Iím going to write this review without spoilers, because fans of this series have waited a long time to get to this point; they donít need a critic revealing all the good stuff. Hereís what I will say: once rescued, the power-mad Palpatine again begins filling Anakinís head with notions of power. He exploits a particular weakness that Anakin has, which causes the young Jedi to flirt with the potential of the Dark Side. (Interestingly, his conversion has more to do with love than with hate.) Through it all, Anakin believes he is doing the right thing, even when his beloved wife Padme (Natalie Portman) tells him heís wrong. Several shockingly evil acts occur, at which time the pregnant Padme realizes that Anakin is no longer the man she married.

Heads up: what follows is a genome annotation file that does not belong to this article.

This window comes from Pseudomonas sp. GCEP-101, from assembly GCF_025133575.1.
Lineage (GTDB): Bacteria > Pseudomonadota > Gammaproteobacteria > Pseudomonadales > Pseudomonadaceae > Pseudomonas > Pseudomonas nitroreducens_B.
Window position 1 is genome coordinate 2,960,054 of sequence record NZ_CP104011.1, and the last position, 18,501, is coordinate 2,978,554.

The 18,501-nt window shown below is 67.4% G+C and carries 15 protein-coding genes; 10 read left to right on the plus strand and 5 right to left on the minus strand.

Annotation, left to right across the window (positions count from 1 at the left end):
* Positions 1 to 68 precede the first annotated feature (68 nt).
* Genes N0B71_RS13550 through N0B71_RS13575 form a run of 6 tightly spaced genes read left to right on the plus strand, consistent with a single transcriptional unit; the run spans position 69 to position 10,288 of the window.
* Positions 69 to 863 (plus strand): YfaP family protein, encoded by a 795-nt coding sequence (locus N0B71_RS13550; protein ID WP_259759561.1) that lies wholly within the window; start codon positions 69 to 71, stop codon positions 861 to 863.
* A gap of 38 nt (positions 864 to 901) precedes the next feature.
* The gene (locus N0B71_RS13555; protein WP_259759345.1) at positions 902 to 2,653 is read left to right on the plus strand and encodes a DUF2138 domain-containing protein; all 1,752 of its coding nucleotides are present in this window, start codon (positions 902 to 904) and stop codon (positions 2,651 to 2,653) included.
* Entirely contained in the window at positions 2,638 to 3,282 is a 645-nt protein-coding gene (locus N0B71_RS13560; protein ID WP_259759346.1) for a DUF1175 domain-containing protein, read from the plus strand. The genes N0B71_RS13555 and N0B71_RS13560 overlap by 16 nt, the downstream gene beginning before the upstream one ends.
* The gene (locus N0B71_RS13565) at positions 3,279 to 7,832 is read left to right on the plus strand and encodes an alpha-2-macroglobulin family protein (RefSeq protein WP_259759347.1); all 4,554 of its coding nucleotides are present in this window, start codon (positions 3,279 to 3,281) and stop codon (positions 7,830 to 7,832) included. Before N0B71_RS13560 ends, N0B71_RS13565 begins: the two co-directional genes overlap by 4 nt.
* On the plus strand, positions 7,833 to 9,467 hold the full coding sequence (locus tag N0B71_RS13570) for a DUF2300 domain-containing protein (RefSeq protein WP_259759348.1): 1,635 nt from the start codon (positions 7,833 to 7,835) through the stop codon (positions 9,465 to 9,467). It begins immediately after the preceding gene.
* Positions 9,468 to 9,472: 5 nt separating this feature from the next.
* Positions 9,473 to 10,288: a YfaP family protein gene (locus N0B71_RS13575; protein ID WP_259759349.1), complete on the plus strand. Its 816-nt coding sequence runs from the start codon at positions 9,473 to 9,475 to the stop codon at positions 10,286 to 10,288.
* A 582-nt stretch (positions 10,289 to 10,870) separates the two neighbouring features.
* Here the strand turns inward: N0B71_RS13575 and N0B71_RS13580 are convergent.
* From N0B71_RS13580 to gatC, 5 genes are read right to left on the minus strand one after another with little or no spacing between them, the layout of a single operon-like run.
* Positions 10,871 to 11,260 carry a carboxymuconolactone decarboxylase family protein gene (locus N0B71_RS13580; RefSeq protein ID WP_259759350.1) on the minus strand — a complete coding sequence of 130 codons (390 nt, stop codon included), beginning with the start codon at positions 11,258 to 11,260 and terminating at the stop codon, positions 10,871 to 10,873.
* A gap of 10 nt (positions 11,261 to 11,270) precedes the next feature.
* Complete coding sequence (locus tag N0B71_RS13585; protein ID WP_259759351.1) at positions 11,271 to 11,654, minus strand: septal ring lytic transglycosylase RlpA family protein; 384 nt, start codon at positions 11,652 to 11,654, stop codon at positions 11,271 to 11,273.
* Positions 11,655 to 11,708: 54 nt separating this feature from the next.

Meanwhile, the Jedi Knights, including Yoda and Mace Windu (Samuel L. Jackson), discover that the Sith have a plan in place to eliminate all the Jedi. Both of them have an encounter with Darth Sidious, while the Clone Wars rage out of control around them. Obi-Wan tries to bring about peace, only to end up fighting his former protťgť on a fiery planet filled with volcanoes. Along the way, some familiar faces pop up to varying degrees, including R2-D2 and C-3PO, Chewbacca, and Jar Jar Binks (who mercifully has no dialogue this time).